Vision of ‘university towns’ starts to take shape

Zimbabwe is forging ahead with plans to establish university towns in areas where the development of three state universities with technological hubs is set to commence, following a national budgetary allocation for construction amounting to US$21 million.

Marondera University of Agricultural Science and Technology, Manicaland State University of Applied Sciences and Gwanda State University recently became fully fledged universities after having operated as colleges affiliated to long-established institutions of higher learning.

Marondera University of Agricultural Science and Technology was operating as a college of the University of Zimbabwe, Manicaland State University of Applied Sciences was affiliated to the Midlands State University, and Gwanda State University was under the guardianship of the National University of Science and Technology, Zimbabwe.

The construction of the three universities brings to fruition former president Robert Mugabe’s dream to open at least one state university in each of the country’s 10 provinces.

Treasury provided US$21 million in the country’s 2018 budget for construction work at the three universities to commence but other resources will be mobilised through joint ventures with investors.

“We are going to realise our vision of university towns. We want a town to get a character from the university, not a university to get a character from the town. We are really trying to focus on the new universities,” the Minister of Higher and Tertiary Education, Science and Technology Development Professor Amon Murwira told University World News last week.

Manicaland State University of Applied Sciences will specialise in applied sciences, mineral sciences, forestry sciences, agricultural sciences, wood technology, and tourism and hospitality.

Gwanda State University will specialise in animal and veterinary sciences, irrigation engineering and management, mining engineering as well as environmental engineering and ecosystem restoration, among others, while Marondera University of Agricultural Science and Technology’s specialisation is in agricultural sciences and technology.

While presenting the 2018 budget in parliament, Zimbabwe’s Minister of Finance and Economic Development Patrick Chinamasa said he had set aside US$21 million for the three new universities this year to cover employment costs, operations and the drawing up of masterplans. The funds would also enable the commencement of construction of requisite infrastructure, including halls of residences, lecture theatres and administration blocks.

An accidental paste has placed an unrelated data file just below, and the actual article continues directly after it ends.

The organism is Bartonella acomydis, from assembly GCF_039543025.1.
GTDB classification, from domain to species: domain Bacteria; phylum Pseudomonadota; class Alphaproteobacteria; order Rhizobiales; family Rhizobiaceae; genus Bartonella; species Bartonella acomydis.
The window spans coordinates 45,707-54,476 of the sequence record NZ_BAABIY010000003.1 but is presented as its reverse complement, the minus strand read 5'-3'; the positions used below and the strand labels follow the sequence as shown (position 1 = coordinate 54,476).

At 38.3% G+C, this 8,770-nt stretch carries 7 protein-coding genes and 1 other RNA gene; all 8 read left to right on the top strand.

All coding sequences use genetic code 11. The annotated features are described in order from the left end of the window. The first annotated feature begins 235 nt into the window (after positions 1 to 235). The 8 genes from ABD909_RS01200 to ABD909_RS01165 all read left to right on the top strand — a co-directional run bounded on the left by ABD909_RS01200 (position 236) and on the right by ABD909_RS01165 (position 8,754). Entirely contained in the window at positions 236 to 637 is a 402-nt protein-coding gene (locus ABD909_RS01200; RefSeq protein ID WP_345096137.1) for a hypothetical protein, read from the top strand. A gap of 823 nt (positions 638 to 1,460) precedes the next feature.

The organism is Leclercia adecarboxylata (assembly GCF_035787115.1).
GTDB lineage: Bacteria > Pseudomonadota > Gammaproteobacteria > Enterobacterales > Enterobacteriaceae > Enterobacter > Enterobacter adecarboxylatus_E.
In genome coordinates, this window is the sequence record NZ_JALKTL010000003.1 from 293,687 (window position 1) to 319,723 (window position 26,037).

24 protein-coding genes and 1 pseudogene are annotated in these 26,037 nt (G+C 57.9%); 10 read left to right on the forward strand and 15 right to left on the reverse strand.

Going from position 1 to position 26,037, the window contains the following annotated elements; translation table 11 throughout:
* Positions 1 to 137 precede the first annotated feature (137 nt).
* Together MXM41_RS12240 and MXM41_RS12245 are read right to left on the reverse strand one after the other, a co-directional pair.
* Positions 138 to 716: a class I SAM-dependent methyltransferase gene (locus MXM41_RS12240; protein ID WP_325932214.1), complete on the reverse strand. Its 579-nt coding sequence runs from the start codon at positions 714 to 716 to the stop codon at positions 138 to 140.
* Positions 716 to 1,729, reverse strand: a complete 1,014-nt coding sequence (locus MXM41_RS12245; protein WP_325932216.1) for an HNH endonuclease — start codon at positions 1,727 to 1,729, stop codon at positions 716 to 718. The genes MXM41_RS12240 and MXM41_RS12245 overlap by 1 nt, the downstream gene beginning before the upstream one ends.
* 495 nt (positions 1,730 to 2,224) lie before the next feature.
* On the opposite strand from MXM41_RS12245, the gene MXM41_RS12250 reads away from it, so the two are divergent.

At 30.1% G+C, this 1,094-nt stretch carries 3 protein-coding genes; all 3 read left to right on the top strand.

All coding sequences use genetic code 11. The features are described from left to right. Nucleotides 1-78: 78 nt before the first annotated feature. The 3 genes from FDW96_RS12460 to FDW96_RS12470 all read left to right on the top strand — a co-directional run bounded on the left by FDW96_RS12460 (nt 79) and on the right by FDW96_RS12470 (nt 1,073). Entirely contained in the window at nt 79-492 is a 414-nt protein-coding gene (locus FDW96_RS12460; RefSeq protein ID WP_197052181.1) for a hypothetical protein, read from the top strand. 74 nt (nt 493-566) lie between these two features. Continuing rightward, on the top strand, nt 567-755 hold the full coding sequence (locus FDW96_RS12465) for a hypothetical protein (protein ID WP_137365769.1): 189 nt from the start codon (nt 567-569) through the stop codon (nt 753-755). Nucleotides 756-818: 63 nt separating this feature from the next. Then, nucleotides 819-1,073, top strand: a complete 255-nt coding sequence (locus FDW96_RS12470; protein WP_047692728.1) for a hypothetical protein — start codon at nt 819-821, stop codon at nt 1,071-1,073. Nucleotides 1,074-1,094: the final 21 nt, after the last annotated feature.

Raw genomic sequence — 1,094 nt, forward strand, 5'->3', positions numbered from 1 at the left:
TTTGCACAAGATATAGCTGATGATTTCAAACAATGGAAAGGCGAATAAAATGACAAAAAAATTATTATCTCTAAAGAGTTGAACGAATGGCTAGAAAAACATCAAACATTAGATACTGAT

In an interview, Murwira said some of the funds would come from investors, which emerged following the government-hosted Higher and Tertiary Education Infrastructure Investment Conference in March earlier this year.

He said the concept of university towns will be taken to other areas. Hubs will be established at the new universities. “We want learning that makes business sense. We want them to produce goods and services,” he said.

A fortnight ago the Higher and Tertiary Education, Science and Technology Development Minister told senators that his ministry has thus far signed 22 memoranda of understanding (MoUs) with both local and foreign investors to develop infrastructure at universities, a development that will also benefit the three new institutions of higher learning.

“We have signed 22 MoUs with domestic and international investors between December and today, which culminated in the investment conference … We are now in the process of processing these MoUs to the joint venture unit in the Ministry of Finance and Economic Development so that construction begins in earnest … We want good spaces for our students. We have a vision of what we call university cities or towns, college cities or towns and the private sector has latched onto this idea and they like it,” said Murwira.

The minister said after the new administration came into office following the resignation of Mugabe last November, the ministry conducted a study in the higher education sector which showed the country has 151,000 students in colleges and universities and out of that number only about 15,000 to 20,000 are in university or college accommodation, hence the initiative to develop infrastructure.

Last month, a director at Gwanda State University, Dr Sikhulumani Mangena, said the Gwanda municipality had allocated 87 hectares of land to build the university in the town.